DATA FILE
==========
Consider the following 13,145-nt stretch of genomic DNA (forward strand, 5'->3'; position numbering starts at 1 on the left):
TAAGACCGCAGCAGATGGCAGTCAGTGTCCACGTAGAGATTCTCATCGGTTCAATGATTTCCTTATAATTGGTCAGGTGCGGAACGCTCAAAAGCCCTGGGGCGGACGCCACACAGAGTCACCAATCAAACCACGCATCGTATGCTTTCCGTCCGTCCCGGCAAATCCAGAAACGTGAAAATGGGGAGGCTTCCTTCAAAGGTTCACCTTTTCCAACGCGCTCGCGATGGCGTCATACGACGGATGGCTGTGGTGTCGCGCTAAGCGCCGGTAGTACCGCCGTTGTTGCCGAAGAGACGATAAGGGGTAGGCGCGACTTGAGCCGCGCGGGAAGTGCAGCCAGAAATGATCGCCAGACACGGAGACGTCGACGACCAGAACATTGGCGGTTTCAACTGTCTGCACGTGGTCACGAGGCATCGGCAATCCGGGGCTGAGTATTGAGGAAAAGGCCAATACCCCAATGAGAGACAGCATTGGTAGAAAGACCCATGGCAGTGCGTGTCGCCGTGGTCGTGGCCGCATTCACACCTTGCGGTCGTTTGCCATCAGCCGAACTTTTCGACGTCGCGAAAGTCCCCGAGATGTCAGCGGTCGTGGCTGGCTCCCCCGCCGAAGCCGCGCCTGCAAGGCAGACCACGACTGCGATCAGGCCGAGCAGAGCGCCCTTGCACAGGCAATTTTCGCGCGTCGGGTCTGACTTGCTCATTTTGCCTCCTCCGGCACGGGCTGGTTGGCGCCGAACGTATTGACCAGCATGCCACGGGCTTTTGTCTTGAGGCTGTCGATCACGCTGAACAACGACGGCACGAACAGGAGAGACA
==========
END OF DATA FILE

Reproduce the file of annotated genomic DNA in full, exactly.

Consider the following 13,145-nt stretch of genomic DNA (forward strand, 5'->3'; position numbering starts at 1 on the left):
TAAGACCGCAGCAGATGGCAGTCAGTGTCCACGTAGAGATTCTCATCGGTTCAATGATTTCCTTATAATTGGTCAGGTGCGGAACGCTCAAAAGCCCTGGGGCGGACGCCACACAGAGTCACCAATCAAACCACGCATCGTATGCTTTCCGTCCGTCCCGGCAAATCCAGAAACGTGAAAATGGGGAGGCTTCCTTCAAAGGTTCACCTTTTCCAACGCGCTCGCGATGGCGTCATACGACGGATGGCTGTGGTGTCGCGCTAAGCGCCGGTAGTACCGCCGTTGTTGCCGAAGAGACGATAAGGGGTAGGCGCGACTTGAGCCGCGCGGGAAGTGCAGCCAGAAATGATCGCCAGACACGGAGACGTCGACGACCAGAACATTGGCGGTTTCAACTGTCTGCACGTGGTCACGAGGCATCGGCAATCCGGGGCTGAGTATTGAGGAAAAGGCCAATACCCCAATGAGAGACAGCATTGGTAGAAAGACCCATGGCAGTGCGTGTCGCCGTGGTCGTGGCCGCATTCACACCTTGCGGTCGTTTGCCATCAGCCGAACTTTTCGACGTCGCGAAAGTCCCCGAGATGTCAGCGGTCGTGGCTGGCTCCCCCGCCGAAGCCGCGCCTGCAAGGCAGACCACGACTGCGATCAGGCCGAGCAGAGCGCCCTTGCACAGGCAATTTTCGCGCGTCGGGTCTGACTTGCTCATTTTGCCTCCTCCGGCACGGGCTGGTTGGCGCCGAACGTATTGACCAGCATGCCACGGGCTTTTGTCTTGAGGCTGTCGATCACGCTGAACAACGACGGCACGAACAGGAGAGACA